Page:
). Alternatively, decreased p21 stability could be important in regulating proliferation. We and others have shown that p21 expression alters the expression or stability of PCNA (Engel et al., 2003
; Gehen et al., 2007
). The enhanced degradation of the more abundant PCNA allows the less abundant p21 to bind and inhibit sliding-clamp functions of remaining PCNA more completely, thereby enhancing the G1 checkpoint. P21 has also been shown to block apoptosis at expression levels much higher than that needed to inhibit cell proliferation (Vitiello et al., 2006
). Hypothetically, extensive or prolonged PIKK signaling would enhance p21 proteolysis, thereby reducing levels below the protective threshold and allowing apoptosis to ensue. The ability of PIKKs to control both synthesis and destruction of p21 may therefore allow cells to finely tune their response to DNA damage.
It is likely that PIKKs control proteasome activity because p21 proteolysis was inhibited by wortmannin and with siRNAs targeting ATM or hSMG-1. In addition, p21 stability is known to be regulated by the proteasome (Blagosklonny et al., 1996
; Maki & Howley, 1997
). Although ubiquitination is a signal for protein degradation, surprisingly, the modification of all six lysines in p21 to arginine did not alter the proteasome-dependent nature of p21 degradation (Sheaff et al., 2000
). Instead, p21 was shown to physically interact with the C8 α subunit of the proteasome and over-expression of mutant forms of p21 unable to bind the proteasome showed greatly enhanced stability. Therefore, proteasomal degradation of p21 can proceed through unique mechanisms including direct binding to the proteasome (Coulombe et al., 2004
; Touitou et al., 2001
). Since PIKKs are activated when cells are damaged and the proteasome is responsible for degrading proteins, understanding how PIKKs control proteasome function may provide insight into how cells remove damaged proteins when injured.
Despite the clear capacity of hSMG-1 and ATM to phosphorylate p53 and regulate p21 stability during hyperoxia, the role of ATR remains less clear. Consistent with our previous study using U2OS cells with stable expression of dominant-negative ATR, siRNA knockdown of ATR failed to inhibit p53 (Ser15) phosphorylation during hyperoxia (Helt et al., 2005
). These findings however do not agree with another study showing that over-expression of dominant-negative ATR in HEK293 cells blocks hyperoxia-induced p53 (Ser15) phosphorylation (Das & Dashnamoorthy, 2004
). Since hyperoxia activates ATR-dependent phosphorylation of Chk1, unknown genetic differences between these cell lines might be affecting whether p53 is a substrate for ATR. Although ATR may not phosphorylate p53, this study shows that ATR modestly destabilizes p21 and affects the G1 checkpoint in A549 but not in H1299 cells ( versus ). While these differences might be attributed to the presence or absence of p53, it is clear that ATM regulates p21 stability in both cell lines. Likewise, hSMG-1 regulates p21 stability in H1299 cells while having a minimal effect on p21 levels in A549 cells. Evidence suggests that hSMG-1 may be the primary regulator of p21 synthesis since the knockdown of hSMG-1 had dramatic effects on p53 expression levels (). Therefore, in cells with wild-type p53, diminished p21 synthesis appears to balance with enhanced p21 stability upon knockdown of hSMG-1 resulting in little change in overall p21 expression. Thus, the role of hSMG-1 in regulating p21 stability was clearly revealed in p53-deficient H1299 cells conditionally over-expressing p21. Taken together, these findings reveal differential capacity of PIKKs to precisely control synthesis versus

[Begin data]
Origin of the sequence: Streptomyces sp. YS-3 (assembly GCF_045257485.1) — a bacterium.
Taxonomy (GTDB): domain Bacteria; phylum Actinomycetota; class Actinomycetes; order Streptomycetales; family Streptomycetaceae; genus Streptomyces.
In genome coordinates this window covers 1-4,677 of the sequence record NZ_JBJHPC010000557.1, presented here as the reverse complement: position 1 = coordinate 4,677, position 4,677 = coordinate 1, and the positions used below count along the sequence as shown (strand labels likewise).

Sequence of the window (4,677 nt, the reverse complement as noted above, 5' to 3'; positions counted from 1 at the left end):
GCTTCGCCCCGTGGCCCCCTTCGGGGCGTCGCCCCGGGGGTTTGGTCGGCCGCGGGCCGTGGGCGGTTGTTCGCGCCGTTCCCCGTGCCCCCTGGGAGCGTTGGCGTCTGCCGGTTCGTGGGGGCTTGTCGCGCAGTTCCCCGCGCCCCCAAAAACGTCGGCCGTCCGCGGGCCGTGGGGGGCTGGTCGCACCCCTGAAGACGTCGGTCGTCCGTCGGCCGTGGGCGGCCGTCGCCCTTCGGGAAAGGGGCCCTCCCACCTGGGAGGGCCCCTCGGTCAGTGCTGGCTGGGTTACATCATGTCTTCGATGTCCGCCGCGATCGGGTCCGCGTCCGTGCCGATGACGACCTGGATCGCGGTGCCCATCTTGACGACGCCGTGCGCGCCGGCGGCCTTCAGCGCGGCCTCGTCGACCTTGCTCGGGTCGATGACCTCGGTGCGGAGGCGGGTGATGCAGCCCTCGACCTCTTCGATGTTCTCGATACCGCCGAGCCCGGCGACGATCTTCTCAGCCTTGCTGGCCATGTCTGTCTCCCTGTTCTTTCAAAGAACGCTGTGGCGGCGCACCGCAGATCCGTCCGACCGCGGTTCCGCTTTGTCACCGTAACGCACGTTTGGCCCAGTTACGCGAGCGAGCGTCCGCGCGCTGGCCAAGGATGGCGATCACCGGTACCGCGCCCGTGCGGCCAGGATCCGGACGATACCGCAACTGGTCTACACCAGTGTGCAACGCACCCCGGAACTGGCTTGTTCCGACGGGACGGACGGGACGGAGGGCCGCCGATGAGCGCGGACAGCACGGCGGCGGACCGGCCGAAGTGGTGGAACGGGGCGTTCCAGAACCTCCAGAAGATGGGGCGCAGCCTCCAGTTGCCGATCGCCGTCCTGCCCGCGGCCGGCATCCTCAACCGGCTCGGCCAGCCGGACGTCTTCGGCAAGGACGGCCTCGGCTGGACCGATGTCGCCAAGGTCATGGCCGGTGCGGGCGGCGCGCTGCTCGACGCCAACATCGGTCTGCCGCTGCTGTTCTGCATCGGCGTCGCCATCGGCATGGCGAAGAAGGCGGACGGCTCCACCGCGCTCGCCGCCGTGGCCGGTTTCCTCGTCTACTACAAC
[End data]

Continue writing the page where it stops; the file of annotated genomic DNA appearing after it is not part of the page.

destruction of the cyclin-dependent kinase inhibitor p21 with hSMG-1 and ATM being the primary regulators of p21 production during hyperoxia.
In summary, this study establishes hSMG-1 as a critical regulator of cell cycle checkpoint signaling under oxidative stress. Furthermore, the results presented support that the G1 checkpoint is carefully and precisely regulated by PIKK-dependent signaling to allow for the optimal response to DNA damage. By regulating both the synthesis and proteolysis of p21, PIKKs can titer p21 levels required to inhibit cell proliferation, affect DNA repair, and block apoptosis. This dual function of PIKKs may therefore allow cells to respond appropriately to the extent of DNA damage present.